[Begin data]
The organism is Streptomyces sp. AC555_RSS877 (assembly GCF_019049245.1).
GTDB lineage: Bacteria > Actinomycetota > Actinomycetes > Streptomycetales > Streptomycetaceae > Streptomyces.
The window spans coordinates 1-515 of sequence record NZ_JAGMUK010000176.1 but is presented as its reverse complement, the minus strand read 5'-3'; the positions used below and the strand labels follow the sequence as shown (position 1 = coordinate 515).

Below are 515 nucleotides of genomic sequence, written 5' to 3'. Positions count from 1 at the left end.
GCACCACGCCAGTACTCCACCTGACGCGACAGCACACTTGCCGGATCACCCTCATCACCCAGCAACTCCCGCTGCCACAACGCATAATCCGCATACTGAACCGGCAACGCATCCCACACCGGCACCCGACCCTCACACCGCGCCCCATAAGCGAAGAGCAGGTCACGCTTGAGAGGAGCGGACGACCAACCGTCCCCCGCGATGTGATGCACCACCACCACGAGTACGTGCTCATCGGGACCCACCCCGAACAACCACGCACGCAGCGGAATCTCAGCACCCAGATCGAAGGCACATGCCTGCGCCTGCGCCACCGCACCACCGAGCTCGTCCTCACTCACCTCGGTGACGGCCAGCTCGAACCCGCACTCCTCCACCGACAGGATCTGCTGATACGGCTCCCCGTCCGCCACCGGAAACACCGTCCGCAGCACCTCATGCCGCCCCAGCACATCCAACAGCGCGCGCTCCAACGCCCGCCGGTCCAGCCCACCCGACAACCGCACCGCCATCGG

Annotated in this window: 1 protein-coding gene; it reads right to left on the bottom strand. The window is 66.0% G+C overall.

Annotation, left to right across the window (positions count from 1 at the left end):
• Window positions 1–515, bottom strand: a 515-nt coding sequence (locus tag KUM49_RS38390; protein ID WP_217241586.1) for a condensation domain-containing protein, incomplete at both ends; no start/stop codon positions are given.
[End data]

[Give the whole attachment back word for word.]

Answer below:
The organism is Streptomyces sp. AC555_RSS877 (assembly GCF_019049245.1).
GTDB lineage: Bacteria > Actinomycetota > Actinomycetes > Streptomycetales > Streptomycetaceae > Streptomyces.
The window spans coordinates 1-515 of sequence record NZ_JAGMUK010000176.1 but is presented as its reverse complement, the minus strand read 5'-3'; the positions used below and the strand labels follow the sequence as shown (position 1 = coordinate 515).

Below are 515 nucleotides of genomic sequence, written 5' to 3'. Positions count from 1 at the left end.
GCACCACGCCAGTACTCCACCTGACGCGACAGCACACTTGCCGGATCACCCTCATCACCCAGCAACTCCCGCTGCCACAACGCATAATCCGCATACTGAACCGGCAACGCATCCCACACCGGCACCCGACCCTCACACCGCGCCCCATAAGCGAAGAGCAGGTCACGCTTGAGAGGAGCGGACGACCAACCGTCCCCCGCGATGTGATGCACCACCACCACGAGTACGTGCTCATCGGGACCCACCCCGAACAACCACGCACGCAGCGGAATCTCAGCACCCAGATCGAAGGCACATGCCTGCGCCTGCGCCACCGCACCACCGAGCTCGTCCTCACTCACCTCGGTGACGGCCAGCTCGAACCCGCACTCCTCCACCGACAGGATCTGCTGATACGGCTCCCCGTCCGCCACCGGAAACACCGTCCGCAGCACCTCATGCCGCCCCAGCACATCCAACAGCGCGCGCTCCAACGCCCGCCGGTCCAGCCCACCCGACAACCGCACCGCCATCGG

Annotated in this window: 1 protein-coding gene; it reads right to left on the bottom strand. The window is 66.0% G+C overall.

Annotation, left to right across the window (positions count from 1 at the left end):
• Window positions 1–515, bottom strand: a 515-nt coding sequence (locus tag KUM49_RS38390; protein ID WP_217241586.1) for a condensation domain-containing protein, incomplete at both ends; no start/stop codon positions are given.